Warhammer 40,000: Darktide is a new co-op shooter from Fatshark, the makers of the Vermintide series. Darktide is in many ways a follow-up to Vermintide, and yet in other ways it is not. They didn’t set out to make exactly the same game — you’ll be thrown a few new curveballs. Here’s what to expect the first time you boot it up.
Darktide takes place in the vast but crumbling city of Tertium, now under attack from vicious forces. The city’s only line of defense is in the Rejects, an army of convicts sentenced to serve the Inquisition through any means necessary — including sacrifice. You and your friends, playing as Rejects, will be mostly alone against an endless wave. Because your team is doing this alone, they must rely on ranged strategies rather than mindlessly charging forward.
This makes choosing your characters and their abilities more important than it was in Vermintide. You can choose your Reject’s body tape, eye color, facial hair and add any tattoos if you wish. You also get to pick which crime the Empire has convicted you of (whether you’re guilty or innocent of it is up to your own interpretation).
But the most important part of making your character is the class they’ll belong to — one of four. A smart team will balance themselves out with one of each, assuming you have a team of four players to begin with.
Ogryn: These are your tanks. They call ’em Skullbreakers. Best at brute force. They are more effective at close-quarters combat, particularly against Veterans and Zealots, but Ogryn are weakest when fighting Psykers and should keep a safe distance from them. In any situation, they can take a lot of punishment (and dish it out) and provide a useful distraction while the longer-range attackers position their aim.
Veteran: Your soldier class, trained to shoot. They’re members of the Astra Militarum, defenders of the Imperium. It should go without saying that they’re the opposite of Ogryns, best used for long range attacks (but I said it anyway). It’s smart for the Veteran to keep out of sight if possible, sniping the enemy from a place they can’t find. They have the ability to slow down movement to precisely aim at a target, albeit at a cost of their own vulnerability.
Zealot: Also known as Preacher, the Zealot is the closest to a jack-of-all-trades you can get in Darktide. They are ideal for both long-range and short-range combat, though they’re slightly better at close-range. For weaponry they get both an axe and a pistol to start out with. A Zealot can use the ability to lock onto a singular target and prevent them from escaping, ensuring their doom. They also do greater damage to enemies the lower their health is, but that’s a gamble you shouldn’t take lightly.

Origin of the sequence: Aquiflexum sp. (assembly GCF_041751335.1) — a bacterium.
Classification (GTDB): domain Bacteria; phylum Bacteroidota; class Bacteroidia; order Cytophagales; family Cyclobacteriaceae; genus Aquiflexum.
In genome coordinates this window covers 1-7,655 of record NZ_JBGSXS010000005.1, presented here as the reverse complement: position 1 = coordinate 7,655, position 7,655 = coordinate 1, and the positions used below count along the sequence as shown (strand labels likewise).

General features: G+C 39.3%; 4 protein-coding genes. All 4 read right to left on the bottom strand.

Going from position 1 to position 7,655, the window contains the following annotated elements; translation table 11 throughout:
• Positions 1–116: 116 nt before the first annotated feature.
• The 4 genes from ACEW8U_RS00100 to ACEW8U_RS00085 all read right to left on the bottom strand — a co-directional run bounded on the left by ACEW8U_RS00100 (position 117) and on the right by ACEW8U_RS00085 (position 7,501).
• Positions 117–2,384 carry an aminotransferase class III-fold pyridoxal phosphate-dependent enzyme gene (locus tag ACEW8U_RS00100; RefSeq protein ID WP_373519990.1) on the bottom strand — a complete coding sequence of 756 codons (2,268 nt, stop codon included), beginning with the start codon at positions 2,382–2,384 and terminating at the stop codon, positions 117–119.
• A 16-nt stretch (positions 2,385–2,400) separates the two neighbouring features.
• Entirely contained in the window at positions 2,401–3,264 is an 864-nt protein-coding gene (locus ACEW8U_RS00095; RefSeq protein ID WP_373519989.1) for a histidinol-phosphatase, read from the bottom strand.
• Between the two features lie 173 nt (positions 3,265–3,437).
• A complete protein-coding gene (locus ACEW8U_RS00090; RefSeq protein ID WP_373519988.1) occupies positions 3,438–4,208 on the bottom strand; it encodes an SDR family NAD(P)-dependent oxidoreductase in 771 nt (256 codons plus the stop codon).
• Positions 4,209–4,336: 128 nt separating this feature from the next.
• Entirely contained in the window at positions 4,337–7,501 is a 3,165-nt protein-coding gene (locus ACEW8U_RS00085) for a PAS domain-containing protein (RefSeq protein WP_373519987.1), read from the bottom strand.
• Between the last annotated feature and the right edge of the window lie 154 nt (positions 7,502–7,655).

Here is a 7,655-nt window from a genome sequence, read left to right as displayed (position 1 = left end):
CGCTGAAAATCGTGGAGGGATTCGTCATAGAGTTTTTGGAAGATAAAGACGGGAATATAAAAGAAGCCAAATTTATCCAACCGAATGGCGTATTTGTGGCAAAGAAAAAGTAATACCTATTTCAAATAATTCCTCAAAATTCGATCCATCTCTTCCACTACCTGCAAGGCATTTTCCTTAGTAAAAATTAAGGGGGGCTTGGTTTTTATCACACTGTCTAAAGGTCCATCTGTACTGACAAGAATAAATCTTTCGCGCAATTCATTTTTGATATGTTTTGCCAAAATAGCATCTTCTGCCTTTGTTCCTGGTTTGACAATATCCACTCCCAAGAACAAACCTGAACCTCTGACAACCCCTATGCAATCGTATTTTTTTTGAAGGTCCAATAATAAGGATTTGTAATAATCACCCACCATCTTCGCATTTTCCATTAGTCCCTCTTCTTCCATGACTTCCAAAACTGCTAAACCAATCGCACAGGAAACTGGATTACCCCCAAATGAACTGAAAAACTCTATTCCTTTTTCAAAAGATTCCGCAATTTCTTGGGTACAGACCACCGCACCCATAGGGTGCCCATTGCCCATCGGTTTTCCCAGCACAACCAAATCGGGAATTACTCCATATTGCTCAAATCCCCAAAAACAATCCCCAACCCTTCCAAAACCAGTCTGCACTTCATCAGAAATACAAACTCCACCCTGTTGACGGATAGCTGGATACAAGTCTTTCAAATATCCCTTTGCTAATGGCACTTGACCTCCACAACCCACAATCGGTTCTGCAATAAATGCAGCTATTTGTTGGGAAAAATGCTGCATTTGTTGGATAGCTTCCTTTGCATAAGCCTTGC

Psyker: Finally we have Psykers, or Psykinetics. They’re the closest thing to a magic-user you can have in your party. And like most magic-users in worlds like this, they’re terrible at physical, short-range combat. Leave that to the Ogryn and Zealot and keep your distance, and you’ll be able to do some crazy things your enemies will have little defense against. Like blowing up their heads!
Your team will find a greater chance of success if they can master the crafting system to create better weapons and armor than what the game provides by default. Fatshark says they’re aware of how “repetitive” crafting can be in games sometimes, even their own, and has employed the system differently than they did in Vermintide. For one thing, crafting elements are now mainly gathered through missions, as well as offered as rewards for completing objectives. “We believe that this feels on theme to have players collecting these resources in the world, so keep your eyes peeled,” Fatshark says.
You’ll be doing your crafting at the Shrine of the Omnissiah, located back on your ship. Here a bot called Hadron Omega-7-7 will refine your gear for you if you bring her the materials she requires. There are five religiously-themed options to pick from at this point:
Earn Blessing: This is what the game calls taking an unwanted or discarded piece of gear and disassembling it for parts. You can extract the Blessings from it and re-use them to make an item you DO use more powerful.
Combine Blessings: There are two ways to obtain the more powerful Blessings: find them on missions or combine weaker Blessings to create them. You do the latter here.
Re-Bless: Change the orientation of a weapon by replacing its Blessing with the one you want instead. Note that unlike disassembly, you can’t get the original Blessing back.
Refine Item: This is the option you choose to level up your gear individually. If you do one thing at the Shrine, make it this — it’s kind of crucial that your weapons and curios measure up to the enemies you’ll be facing. Keep in mind that the higher you raise an item’s level, the more expensive it will be.
Consecration: Similar to refining, and cheaper too, but has random effects. If you feel like rolling the dice and living dangerously…
That’s what you need to know to dive into Warhammer 40,000: Darktide — except where to find it. For the time being, the game is a PC exclusive. An XBox version will be released at an unspecified time, which Fatshark has yet to announce. Happy shooting!